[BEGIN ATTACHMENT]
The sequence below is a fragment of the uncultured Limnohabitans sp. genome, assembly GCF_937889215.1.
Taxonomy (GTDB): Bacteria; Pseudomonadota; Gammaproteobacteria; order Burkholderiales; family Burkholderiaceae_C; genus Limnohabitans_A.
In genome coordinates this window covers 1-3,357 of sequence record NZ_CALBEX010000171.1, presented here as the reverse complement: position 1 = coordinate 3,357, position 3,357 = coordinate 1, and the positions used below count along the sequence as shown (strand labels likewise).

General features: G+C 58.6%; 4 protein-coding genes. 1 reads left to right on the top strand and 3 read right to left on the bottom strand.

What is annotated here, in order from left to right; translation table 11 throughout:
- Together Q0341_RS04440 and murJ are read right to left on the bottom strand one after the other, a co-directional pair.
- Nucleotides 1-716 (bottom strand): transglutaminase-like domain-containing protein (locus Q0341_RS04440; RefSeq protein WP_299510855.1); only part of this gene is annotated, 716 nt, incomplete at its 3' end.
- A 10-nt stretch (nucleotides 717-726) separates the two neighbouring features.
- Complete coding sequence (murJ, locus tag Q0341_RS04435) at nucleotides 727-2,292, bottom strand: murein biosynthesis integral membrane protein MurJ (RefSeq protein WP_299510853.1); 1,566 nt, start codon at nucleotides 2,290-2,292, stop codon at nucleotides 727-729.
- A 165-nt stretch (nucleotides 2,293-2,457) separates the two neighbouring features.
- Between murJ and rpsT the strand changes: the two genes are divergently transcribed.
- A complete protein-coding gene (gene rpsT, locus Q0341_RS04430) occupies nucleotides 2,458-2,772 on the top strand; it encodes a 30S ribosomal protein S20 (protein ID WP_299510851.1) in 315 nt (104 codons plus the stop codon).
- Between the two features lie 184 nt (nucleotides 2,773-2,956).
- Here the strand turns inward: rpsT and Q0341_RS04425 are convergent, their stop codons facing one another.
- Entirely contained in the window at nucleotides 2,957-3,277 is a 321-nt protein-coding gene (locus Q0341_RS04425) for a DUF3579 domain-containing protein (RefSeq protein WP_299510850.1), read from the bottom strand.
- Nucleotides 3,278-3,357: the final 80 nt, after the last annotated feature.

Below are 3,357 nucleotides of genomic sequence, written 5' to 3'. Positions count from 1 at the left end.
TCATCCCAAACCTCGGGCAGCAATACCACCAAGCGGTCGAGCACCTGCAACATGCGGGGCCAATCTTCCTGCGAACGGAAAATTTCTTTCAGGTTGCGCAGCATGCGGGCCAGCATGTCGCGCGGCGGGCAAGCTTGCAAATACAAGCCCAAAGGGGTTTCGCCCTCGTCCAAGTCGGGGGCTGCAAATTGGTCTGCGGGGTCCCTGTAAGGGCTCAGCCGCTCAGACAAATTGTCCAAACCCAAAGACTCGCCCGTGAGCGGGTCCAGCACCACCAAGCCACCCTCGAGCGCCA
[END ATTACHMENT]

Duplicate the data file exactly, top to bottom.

The sequence below is a fragment of the uncultured Limnohabitans sp. genome, assembly GCF_937889215.1.
Taxonomy (GTDB): Bacteria; Pseudomonadota; Gammaproteobacteria; order Burkholderiales; family Burkholderiaceae_C; genus Limnohabitans_A.
In genome coordinates this window covers 1-3,357 of sequence record NZ_CALBEX010000171.1, presented here as the reverse complement: position 1 = coordinate 3,357, position 3,357 = coordinate 1, and the positions used below count along the sequence as shown (strand labels likewise).

General features: G+C 58.6%; 4 protein-coding genes. 1 reads left to right on the top strand and 3 read right to left on the bottom strand.

What is annotated here, in order from left to right; translation table 11 throughout:
- Together Q0341_RS04440 and murJ are read right to left on the bottom strand one after the other, a co-directional pair.
- Nucleotides 1-716 (bottom strand): transglutaminase-like domain-containing protein (locus Q0341_RS04440; RefSeq protein WP_299510855.1); only part of this gene is annotated, 716 nt, incomplete at its 3' end.
- A 10-nt stretch (nucleotides 717-726) separates the two neighbouring features.
- Complete coding sequence (murJ, locus tag Q0341_RS04435) at nucleotides 727-2,292, bottom strand: murein biosynthesis integral membrane protein MurJ (RefSeq protein WP_299510853.1); 1,566 nt, start codon at nucleotides 2,290-2,292, stop codon at nucleotides 727-729.
- A 165-nt stretch (nucleotides 2,293-2,457) separates the two neighbouring features.
- Between murJ and rpsT the strand changes: the two genes are divergently transcribed.
- A complete protein-coding gene (gene rpsT, locus Q0341_RS04430) occupies nucleotides 2,458-2,772 on the top strand; it encodes a 30S ribosomal protein S20 (protein ID WP_299510851.1) in 315 nt (104 codons plus the stop codon).
- Between the two features lie 184 nt (nucleotides 2,773-2,956).
- Here the strand turns inward: rpsT and Q0341_RS04425 are convergent, their stop codons facing one another.
- Entirely contained in the window at nucleotides 2,957-3,277 is a 321-nt protein-coding gene (locus Q0341_RS04425) for a DUF3579 domain-containing protein (RefSeq protein WP_299510850.1), read from the bottom strand.
- Nucleotides 3,278-3,357: the final 80 nt, after the last annotated feature.

Below are 3,357 nucleotides of genomic sequence, written 5' to 3'. Positions count from 1 at the left end.
TCATCCCAAACCTCGGGCAGCAATACCACCAAGCGGTCGAGCACCTGCAACATGCGGGGCCAATCTTCCTGCGAACGGAAAATTTCTTTCAGGTTGCGCAGCATGCGGGCCAGCATGTCGCGCGGCGGGCAAGCTTGCAAATACAAGCCCAAAGGGGTTTCGCCCTCGTCCAAGTCGGGGGCTGCAAATTGGTCTGCGGGGTCCCTGTAAGGGCTCAGCCGCTCAGACAAATTGTCCAAACCCAAAGACTCGCCCGTGAGCGGGTCCAGCACCACCAAGCCACCCTCGAGCGCCA